As royal intrigues go, the Danish give the Brits and French a run for their money

by Jorge Ignacio Castillo


A Royal Affair
July 11-14, RPL Film Theatre
4 out of 5

Among the many oddities of broadcast television are two series that met radically different fates in spite of sharing a similar premise: a brilliant psychopath and a barely functional detective face off in a gruesome game with no predetermined rules. One of them, The Following — a singularly obtuse entry in the serial killer canon — prospered in the ratings, while the immensely superior Hannibal only got renewed because NBC already sold the rights overseas.

Hannibal is a find: Elegant, nightmarish and weirdly compelling (must be all those therapy sessions), the show’s MVP is appropriately the good ol’ Dr. Lecter (played here by Mads Mikkelsen). Hollywood keeps pigeonholing Mikkelsen as a villain (Le Chiffre in Casino Royale, Rochefort in The Three Musketeers), but the Dane is a more effective leading man than most of his peers in North America.

The superb A Royal Affair should give you a good idea of his potential.

A historical piece far more fascinating than your average Versailles intrigue, A Royal Affair follows the significant love triangle between King Christian VII, Queen Caroline Mathilde and the monarch’s personal physician, Dr. Struensse. Their bond has shaped Danish society into the present day.

British aristocrat Caroline Mathilde (Alicia Vikander, Anna Karenina) has a fondness for progressive thinkers like Rousseau and Voltaire. Her liberal leanings are abruptly curbed by her marriage to Christian VII, the mentally unstable king of Denmark. Not only is Christian a bore and likely schizophrenic (Hamlet is a model of stability by comparison), his regime is one of oppression and religious dominance. The monarch ruled over his kingdom only in paper; a council of noblemen were the ones actually pulling the strings.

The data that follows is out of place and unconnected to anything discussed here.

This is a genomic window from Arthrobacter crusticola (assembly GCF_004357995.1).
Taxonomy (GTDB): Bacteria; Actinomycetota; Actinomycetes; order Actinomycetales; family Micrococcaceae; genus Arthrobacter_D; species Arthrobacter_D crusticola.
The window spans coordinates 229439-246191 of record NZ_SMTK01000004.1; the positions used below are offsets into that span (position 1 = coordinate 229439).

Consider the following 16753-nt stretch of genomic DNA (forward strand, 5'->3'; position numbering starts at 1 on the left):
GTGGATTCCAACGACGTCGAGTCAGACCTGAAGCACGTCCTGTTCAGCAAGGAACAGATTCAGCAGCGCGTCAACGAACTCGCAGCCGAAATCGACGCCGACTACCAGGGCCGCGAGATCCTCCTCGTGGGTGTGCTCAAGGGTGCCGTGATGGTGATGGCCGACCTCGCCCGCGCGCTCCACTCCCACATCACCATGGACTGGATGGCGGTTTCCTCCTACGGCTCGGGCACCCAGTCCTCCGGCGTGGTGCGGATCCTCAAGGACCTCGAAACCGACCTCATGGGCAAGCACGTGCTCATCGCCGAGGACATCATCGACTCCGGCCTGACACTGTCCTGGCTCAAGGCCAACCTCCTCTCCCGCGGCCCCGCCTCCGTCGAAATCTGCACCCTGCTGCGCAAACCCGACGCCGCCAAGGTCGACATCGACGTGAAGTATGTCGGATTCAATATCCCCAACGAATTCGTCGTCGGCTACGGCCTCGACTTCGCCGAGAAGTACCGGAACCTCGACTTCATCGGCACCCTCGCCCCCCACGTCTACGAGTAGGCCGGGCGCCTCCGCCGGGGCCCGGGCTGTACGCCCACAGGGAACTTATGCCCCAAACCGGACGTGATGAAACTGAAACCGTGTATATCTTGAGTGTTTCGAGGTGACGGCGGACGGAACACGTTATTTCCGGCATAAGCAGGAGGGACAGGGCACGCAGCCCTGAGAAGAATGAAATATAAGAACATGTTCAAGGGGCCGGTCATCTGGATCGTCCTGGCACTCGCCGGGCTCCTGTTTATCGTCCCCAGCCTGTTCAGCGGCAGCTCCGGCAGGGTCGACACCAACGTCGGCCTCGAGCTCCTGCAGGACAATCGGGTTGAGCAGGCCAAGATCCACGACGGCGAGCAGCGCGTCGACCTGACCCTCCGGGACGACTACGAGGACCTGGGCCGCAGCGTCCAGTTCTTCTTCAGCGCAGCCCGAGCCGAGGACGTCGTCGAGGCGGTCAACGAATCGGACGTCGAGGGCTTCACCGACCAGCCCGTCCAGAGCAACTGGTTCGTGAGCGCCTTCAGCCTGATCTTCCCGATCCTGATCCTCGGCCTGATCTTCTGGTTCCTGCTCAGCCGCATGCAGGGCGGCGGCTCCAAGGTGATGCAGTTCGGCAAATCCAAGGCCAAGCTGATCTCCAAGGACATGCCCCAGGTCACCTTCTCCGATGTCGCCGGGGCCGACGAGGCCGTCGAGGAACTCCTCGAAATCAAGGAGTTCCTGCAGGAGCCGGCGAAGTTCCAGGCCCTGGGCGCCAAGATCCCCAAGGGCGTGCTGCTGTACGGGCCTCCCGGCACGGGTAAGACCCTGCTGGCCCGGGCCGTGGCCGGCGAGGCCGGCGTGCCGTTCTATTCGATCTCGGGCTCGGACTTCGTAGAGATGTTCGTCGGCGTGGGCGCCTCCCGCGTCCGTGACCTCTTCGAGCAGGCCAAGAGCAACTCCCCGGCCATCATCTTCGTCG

It all changes with the arrival of Dr. Johann Struensse (Mikkelsen) a German expat who shares the queen’s political sensibilities. Struensse earns the king’s friendship and begins to contain his unraveling. Soon, the physician is instructing Denmark’s ruler about matters of public health and eventually wrestles the power away from the council.

For Caroline, Struensse is the soulmate she never expected to find. Soon enough, she is sharing her bed with her husband’s most trusted advisor.

As portrayed by Mikkelsen, Struensse is not a master manipulator but a man of the people who finds himself in plum position to tackle inequality. The forward-thinking counselor led the king to abolish censorship, implement a widespread vaccination program, end torture and suspend noble privileges. Not shockingly, some of this measures came back to bite him.

The affair with Queen Caroline didn’t lead directly to Struensse’s fall. A conservative pushback headed by Christian’s stepmother ended the liberal experiment. Another of the doctor’s miscalculations was to assume the same people whose quality of life increased considerably during his shadow regime would rise in his defence. He was never the face of the new legislation. In the eyes of the populace, Struensse was just a foreigner with too much access (bigotry: Conservatives’ most reliable weapon since the beginning of time).

Mads Mikkelsen and up-and-comer Alicia Vikander (soon to be seen in several Hollywood movies unbecoming of her talent) are brilliant without bringing attention to themselves. No such luck with the actor plucked from obscurity to portray Christian VII. Mikkel Boe Folsgaard is all mannerisms and zero substance, and he knocks the movie down a couple of pegs.

Still, A Royal Affair proves that not all Danish flicks are twisted nightmares out of Lars Von Trier’s head.